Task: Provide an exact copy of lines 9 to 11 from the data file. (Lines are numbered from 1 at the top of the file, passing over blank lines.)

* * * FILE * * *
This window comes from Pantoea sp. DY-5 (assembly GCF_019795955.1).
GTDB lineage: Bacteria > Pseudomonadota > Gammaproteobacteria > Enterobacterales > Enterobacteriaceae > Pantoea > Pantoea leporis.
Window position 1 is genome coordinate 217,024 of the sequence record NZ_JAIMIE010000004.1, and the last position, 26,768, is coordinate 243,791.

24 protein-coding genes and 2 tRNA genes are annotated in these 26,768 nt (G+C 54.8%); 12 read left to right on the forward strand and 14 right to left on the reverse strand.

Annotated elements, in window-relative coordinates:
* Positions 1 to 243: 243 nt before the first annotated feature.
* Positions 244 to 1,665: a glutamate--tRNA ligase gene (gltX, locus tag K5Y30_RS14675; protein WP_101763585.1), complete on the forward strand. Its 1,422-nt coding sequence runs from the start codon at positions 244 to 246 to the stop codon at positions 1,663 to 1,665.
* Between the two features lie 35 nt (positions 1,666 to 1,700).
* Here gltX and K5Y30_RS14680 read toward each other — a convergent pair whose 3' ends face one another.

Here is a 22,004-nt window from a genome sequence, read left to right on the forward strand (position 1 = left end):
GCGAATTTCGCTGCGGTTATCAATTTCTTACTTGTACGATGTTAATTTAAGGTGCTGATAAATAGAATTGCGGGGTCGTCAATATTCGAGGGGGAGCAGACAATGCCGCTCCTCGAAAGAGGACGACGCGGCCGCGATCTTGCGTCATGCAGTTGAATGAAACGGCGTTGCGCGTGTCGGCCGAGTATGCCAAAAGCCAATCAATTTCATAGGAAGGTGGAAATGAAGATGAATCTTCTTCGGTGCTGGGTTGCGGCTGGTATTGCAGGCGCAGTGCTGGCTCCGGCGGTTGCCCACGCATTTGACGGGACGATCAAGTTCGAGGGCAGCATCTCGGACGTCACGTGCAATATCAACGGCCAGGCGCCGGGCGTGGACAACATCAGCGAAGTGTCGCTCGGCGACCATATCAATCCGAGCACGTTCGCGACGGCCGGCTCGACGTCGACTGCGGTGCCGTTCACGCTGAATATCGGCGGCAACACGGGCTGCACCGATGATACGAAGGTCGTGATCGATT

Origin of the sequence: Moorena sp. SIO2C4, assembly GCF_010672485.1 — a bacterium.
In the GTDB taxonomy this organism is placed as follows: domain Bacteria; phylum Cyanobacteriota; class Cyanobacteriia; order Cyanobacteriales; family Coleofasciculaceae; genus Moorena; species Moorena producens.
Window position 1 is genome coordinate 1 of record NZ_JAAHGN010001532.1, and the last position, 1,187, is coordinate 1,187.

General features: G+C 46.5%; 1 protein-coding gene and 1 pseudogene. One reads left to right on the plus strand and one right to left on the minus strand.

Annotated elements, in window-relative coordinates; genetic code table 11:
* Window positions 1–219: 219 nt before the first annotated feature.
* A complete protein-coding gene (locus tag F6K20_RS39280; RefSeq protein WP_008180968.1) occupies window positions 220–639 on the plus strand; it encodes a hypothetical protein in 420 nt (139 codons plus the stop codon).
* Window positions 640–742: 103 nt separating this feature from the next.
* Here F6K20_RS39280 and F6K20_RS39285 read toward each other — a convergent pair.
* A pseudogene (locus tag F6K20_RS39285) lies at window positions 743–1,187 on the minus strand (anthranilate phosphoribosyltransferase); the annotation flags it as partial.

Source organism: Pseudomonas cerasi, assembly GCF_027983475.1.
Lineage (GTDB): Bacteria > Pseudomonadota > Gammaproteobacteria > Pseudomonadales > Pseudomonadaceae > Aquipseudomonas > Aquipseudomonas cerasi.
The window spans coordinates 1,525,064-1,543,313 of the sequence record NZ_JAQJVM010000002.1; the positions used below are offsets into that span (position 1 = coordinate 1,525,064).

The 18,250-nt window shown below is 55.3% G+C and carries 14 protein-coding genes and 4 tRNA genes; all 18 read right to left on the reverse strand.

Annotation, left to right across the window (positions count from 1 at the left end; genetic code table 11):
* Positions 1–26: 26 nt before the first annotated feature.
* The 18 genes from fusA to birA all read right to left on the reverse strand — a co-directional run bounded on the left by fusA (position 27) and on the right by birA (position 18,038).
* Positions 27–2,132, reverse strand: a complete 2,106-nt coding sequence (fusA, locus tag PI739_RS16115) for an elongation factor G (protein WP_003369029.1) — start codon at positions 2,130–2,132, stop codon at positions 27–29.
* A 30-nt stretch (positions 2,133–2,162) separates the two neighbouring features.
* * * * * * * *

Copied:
* Here gltX and K5Y30_RS14680 read toward each other — a convergent pair whose 3' ends face one another.

Here is a 22,004-nt window from a genome sequence, read left to right on the forward strand (position 1 = left end):
GCGAATTTCGCTGCGGTTATCAATTTCTTACTTGTACGATGTTAATTTAAGGTGCTGATAAATAGAATTGCGGGGTCGTCAATATTCGAGGGGGAGCAGACAATGCCGCTCCTCGAAAGAGGACGACGCGGCCGCGATCTTGCGTCATGCAGTTGAATGAAACGGCGTTGCGCGTGTCGGCCGAGTATGCCAAAAGCCAATCAATTTCATAGGAAGGTGGAAATGAAGATGAATCTTCTTCGGTGCTGGGTTGCGGCTGGTATTGCAGGCGCAGTGCTGGCTCCGGCGGTTGCCCACGCATTTGACGGGACGATCAAGTTCGAGGGCAGCATCTCGGACGTCACGTGCAATATCAACGGCCAGGCGCCGGGCGTGGACAACATCAGCGAAGTGTCGCTCGGCGACCATATCAATCCGAGCACGTTCGCGACGGCCGGCTCGACGTCGACTGCGGTGCCGTTCACGCTGAATATCGGCGGCAACACGGGCTGCACCGATGATACGAAGGTCGTGATCGATT